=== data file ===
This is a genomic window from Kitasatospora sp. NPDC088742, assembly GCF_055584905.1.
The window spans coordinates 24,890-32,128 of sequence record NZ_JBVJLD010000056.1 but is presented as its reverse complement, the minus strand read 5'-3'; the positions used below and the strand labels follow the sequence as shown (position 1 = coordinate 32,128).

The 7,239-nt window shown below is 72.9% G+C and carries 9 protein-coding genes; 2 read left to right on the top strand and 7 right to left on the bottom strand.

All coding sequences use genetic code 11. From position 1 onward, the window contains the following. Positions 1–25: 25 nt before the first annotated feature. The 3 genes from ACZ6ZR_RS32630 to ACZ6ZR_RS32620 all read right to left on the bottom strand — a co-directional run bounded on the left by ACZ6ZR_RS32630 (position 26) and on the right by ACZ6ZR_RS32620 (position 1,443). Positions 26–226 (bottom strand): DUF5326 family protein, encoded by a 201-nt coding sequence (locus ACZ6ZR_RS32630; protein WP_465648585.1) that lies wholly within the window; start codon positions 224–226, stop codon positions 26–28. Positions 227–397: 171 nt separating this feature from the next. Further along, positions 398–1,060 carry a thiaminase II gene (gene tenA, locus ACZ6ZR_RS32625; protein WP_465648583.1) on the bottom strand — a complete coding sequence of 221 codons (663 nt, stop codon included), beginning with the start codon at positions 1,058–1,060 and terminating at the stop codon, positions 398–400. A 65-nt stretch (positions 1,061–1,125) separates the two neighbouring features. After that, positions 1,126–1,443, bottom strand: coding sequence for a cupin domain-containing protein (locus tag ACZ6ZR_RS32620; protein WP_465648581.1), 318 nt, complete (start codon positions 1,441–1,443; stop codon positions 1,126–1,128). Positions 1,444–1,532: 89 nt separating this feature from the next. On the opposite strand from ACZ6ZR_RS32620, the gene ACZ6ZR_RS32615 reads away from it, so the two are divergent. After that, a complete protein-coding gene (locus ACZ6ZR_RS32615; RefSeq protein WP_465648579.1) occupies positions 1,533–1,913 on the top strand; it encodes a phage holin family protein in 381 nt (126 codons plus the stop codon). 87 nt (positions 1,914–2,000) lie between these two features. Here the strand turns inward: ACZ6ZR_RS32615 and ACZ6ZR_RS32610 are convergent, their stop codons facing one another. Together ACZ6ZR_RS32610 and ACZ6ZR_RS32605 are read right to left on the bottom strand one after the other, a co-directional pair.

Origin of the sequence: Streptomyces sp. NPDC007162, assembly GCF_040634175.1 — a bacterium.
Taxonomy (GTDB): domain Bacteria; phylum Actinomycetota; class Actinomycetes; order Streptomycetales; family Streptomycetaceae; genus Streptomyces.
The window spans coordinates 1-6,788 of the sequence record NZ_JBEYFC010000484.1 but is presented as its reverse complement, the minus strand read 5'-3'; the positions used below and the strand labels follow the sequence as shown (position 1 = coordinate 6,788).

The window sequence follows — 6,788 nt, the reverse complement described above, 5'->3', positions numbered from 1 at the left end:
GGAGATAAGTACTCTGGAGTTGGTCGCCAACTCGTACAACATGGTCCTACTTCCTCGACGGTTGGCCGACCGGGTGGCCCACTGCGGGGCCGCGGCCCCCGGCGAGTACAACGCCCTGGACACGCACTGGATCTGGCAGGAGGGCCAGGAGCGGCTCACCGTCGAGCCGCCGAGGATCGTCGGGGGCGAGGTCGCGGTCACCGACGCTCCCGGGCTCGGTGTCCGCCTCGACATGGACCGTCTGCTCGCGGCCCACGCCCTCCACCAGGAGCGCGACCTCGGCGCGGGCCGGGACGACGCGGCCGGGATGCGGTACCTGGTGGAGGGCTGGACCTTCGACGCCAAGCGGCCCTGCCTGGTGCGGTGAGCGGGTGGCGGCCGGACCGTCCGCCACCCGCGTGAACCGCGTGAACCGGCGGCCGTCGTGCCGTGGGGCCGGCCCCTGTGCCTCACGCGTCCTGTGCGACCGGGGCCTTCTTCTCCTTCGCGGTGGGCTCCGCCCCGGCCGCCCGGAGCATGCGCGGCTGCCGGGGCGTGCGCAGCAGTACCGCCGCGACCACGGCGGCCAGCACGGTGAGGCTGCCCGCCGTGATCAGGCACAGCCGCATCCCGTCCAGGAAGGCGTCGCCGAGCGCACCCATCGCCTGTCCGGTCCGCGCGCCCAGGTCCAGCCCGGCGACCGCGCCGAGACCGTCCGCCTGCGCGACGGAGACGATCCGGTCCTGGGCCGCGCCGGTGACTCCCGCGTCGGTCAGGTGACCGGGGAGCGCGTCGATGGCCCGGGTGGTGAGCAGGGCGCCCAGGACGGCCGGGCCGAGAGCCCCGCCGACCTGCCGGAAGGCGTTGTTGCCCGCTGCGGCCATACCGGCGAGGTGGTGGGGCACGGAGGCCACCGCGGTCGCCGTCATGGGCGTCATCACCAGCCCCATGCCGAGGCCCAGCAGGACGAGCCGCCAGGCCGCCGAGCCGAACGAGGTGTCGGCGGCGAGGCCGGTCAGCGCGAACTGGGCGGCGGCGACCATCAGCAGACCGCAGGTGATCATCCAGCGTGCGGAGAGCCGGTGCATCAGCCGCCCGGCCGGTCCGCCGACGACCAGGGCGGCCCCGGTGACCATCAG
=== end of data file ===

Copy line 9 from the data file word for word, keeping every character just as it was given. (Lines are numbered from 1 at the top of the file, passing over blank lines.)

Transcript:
GGAGATAAGTACTCTGGAGTTGGTCGCCAACTCGTACAACATGGTCCTACTTCCTCGACGGTTGGCCGACCGGGTGGCCCACTGCGGGGCCGCGGCCCCCGGCGAGTACAACGCCCTGGACACGCACTGGATCTGGCAGGAGGGCCAGGAGCGGCTCACCGTCGAGCCGCCGAGGATCGTCGGGGGCGAGGTCGCGGTCACCGACGCTCCCGGGCTCGGTGTCCGCCTCGACATGGACCGTCTGCTCGCGGCCCACGCCCTCCACCAGGAGCGCGACCTCGGCGCGGGCCGGGACGACGCGGCCGGGATGCGGTACCTGGTGGAGGGCTGGACCTTCGACGCCAAGCGGCCCTGCCTGGTGCGGTGAGCGGGTGGCGGCCGGACCGTCCGCCACCCGCGTGAACCGCGTGAACCGGCGGCCGTCGTGCCGTGGGGCCGGCCCCTGTGCCTCACGCGTCCTGTGCGACCGGGGCCTTCTTCTCCTTCGCGGTGGGCTCCGCCCCGGCCGCCCGGAGCATGCGCGGCTGCCGGGGCGTGCGCAGCAGTACCGCCGCGACCACGGCGGCCAGCACGGTGAGGCTGCCCGCCGTGATCAGGCACAGCCGCATCCCGTCCAGGAAGGCGTCGCCGAGCGCACCCATCGCCTGTCCGGTCCGCGCGCCCAGGTCCAGCCCGGCGACCGCGCCGAGACCGTCCGCCTGCGCGACGGAGACGATCCGGTCCTGGGCCGCGCCGGTGACTCCCGCGTCGGTCAGGTGACCGGGGAGCGCGTCGATGGCCCGGGTGGTGAGCAGGGCGCCCAGGACGGCCGGGCCGAGAGCCCCGCCGACCTGCCGGAAGGCGTTGTTGCCCGCTGCGGCCATACCGGCGAGGTGGTGGGGCACGGAGGCCACCGCGGTCGCCGTCATGGGCGTCATCACCAGCCCCATGCCGAGGCCCAGCAGGACGAGCCGCCAGGCCGCCGAGCCGAACGAGGTGTCGGCGGCGAGGCCGGTCAGCGCGAACTGGGCGGCGGCGACCATCAGCAGACCGCAGGTGATCATCCAGCGTGCGGAGAGCCGGTGCATCAGCCGCCCGGCCGGTCCGCCGACGACCAGGGCGGCCCCGGTGACCATCAG